“Oh, come on! I want her new address. Or even her phone number.”

“I don’t know where she’s living right now. I think she headed north toward Seattle. So if you’re going to look for her, try there. Just leave me out of it.”

Nicolas grabbed the boy’s skinny arm and pulled him across the room, heading toward the door. Iziah didn’t resist, taking another bite of his sandwich. The boy frowned. “What happened between you two?”

“That’s not your business.”

“Was it because of what happened to Micah?”
Nicolas’ hand was on the doorknob, and he stopped a moment, sighing. His tongue stuck to the roof of his mouth. “What do you want?”

“I wanted to talk to her. You know, for old time’s sake. She was always nice to me.” Iziah chewed a bite of sandwich casually, his gaze on Nicolas.

Nicolas was quiet a moment. He suspected there was more to it than that, but he conceded, “Fine. Just a second.”

He released Iziah’s arm and walked to the kitchen, grabbing a spare piece of paper and writing down Martha’s phone number. He’d found it long ago but never used it. He scowled with frustration. What a coward he was.

After he’d written it down, he returned to Iziah. “Here.”

“Thanks.” Iziah stuffed the scrap of paper into his pocket reverently and grinned. “Those were some cool moves back there. I wonder, did you miss this sort of thing while you were with your family?”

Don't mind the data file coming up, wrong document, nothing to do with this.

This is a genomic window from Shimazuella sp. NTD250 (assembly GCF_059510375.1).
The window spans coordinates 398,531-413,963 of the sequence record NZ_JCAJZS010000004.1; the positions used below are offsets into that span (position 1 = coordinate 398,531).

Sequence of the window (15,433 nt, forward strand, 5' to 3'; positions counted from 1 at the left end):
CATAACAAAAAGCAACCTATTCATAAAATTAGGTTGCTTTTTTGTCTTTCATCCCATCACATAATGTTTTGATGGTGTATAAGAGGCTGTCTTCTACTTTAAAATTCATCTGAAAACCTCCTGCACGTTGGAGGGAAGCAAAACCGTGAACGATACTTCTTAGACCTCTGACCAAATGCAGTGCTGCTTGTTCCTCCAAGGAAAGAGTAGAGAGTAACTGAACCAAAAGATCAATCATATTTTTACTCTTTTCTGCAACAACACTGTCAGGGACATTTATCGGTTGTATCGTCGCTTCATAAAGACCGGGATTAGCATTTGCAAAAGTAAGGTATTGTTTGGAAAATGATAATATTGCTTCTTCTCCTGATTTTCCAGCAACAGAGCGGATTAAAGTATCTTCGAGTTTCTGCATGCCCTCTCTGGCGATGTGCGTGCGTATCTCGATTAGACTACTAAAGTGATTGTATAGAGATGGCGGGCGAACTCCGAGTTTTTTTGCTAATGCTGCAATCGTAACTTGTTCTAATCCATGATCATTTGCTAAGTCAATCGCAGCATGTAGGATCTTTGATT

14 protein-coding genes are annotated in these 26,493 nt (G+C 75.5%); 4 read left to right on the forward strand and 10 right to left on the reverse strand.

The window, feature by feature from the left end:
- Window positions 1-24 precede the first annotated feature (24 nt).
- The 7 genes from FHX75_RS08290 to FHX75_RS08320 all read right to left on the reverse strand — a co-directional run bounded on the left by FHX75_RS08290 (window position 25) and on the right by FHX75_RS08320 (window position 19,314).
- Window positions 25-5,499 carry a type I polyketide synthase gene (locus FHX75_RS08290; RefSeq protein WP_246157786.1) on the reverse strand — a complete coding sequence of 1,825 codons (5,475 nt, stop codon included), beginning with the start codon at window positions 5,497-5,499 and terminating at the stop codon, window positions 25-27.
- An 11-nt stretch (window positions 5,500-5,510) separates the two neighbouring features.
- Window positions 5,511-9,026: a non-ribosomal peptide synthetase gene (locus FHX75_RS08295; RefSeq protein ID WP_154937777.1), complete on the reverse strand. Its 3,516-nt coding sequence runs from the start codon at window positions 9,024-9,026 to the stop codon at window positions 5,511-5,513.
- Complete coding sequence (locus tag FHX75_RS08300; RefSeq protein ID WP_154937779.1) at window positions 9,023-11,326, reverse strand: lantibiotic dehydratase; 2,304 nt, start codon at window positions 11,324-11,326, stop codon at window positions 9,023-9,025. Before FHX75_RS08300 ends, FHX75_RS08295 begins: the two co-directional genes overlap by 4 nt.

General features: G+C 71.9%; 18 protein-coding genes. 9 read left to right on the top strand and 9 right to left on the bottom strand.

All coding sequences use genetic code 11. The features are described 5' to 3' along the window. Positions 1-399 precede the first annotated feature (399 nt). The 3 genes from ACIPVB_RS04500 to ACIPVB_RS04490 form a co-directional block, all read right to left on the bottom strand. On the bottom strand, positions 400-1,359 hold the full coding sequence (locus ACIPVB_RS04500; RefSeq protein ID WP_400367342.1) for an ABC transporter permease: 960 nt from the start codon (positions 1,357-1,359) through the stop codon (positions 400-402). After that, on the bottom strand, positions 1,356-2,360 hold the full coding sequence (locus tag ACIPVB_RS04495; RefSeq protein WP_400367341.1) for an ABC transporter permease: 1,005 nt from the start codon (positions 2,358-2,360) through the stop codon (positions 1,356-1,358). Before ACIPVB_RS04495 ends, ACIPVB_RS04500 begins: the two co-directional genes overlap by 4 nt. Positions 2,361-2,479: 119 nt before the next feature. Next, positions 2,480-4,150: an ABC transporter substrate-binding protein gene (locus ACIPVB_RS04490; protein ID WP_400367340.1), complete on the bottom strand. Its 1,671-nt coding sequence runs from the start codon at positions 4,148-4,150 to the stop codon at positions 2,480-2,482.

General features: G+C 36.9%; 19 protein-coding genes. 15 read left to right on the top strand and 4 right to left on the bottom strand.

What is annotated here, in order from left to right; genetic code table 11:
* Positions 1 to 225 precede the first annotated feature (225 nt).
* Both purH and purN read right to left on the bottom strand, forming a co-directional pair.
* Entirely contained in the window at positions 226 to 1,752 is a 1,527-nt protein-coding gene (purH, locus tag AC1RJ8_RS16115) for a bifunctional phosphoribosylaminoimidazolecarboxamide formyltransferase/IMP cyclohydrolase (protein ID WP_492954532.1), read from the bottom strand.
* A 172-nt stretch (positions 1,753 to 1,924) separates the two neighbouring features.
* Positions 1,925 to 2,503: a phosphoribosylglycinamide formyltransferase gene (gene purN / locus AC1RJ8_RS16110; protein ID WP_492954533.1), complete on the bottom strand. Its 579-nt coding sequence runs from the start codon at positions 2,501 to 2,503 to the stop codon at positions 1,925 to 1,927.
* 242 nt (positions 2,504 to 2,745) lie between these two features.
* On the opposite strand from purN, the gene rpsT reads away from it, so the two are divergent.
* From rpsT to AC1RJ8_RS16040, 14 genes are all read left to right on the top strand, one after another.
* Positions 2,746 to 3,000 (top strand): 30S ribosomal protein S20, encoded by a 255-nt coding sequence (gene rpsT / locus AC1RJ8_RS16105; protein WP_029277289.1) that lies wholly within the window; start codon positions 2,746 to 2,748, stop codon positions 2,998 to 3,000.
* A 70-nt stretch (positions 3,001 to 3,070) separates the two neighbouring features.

Nicolas opened the door and didn’t reply.

“Geez, you’ve gotten boring, huh?” Iziah stared at him with a look of mischief, then walked out the door and down the hall.

A faint smile touched Nicolas’ face, and he said, “Hey.”

“What?” Iziah glanced back.

“You break into my apartment again, I’ll beat you to a pulp.”

Iziah laughed, then headed around the corner.

Once he was gone, Nicolas closed the door and walked into the kitchen. Deli meat and cheese and lettuce were scattered across the counter. The mayonnaise jar was open, and a knife covered in the substance lay on the counter. Shaking his head, he started to clean up the mess. What sort of person broke in for a sandwich and a phone number? Iziah had always been a little strange, and Nicolas wasn’t sure if it was due to bad experiences in foster care or his time with the Faceless. Once things were put away, he sat on the couch, letting out his breath. The contract had left him exhausted. Now he just had to wait for ten-thousand dollars to be transferred to his bank account.

Closing his eyes, he relaxed, drifting into boredom.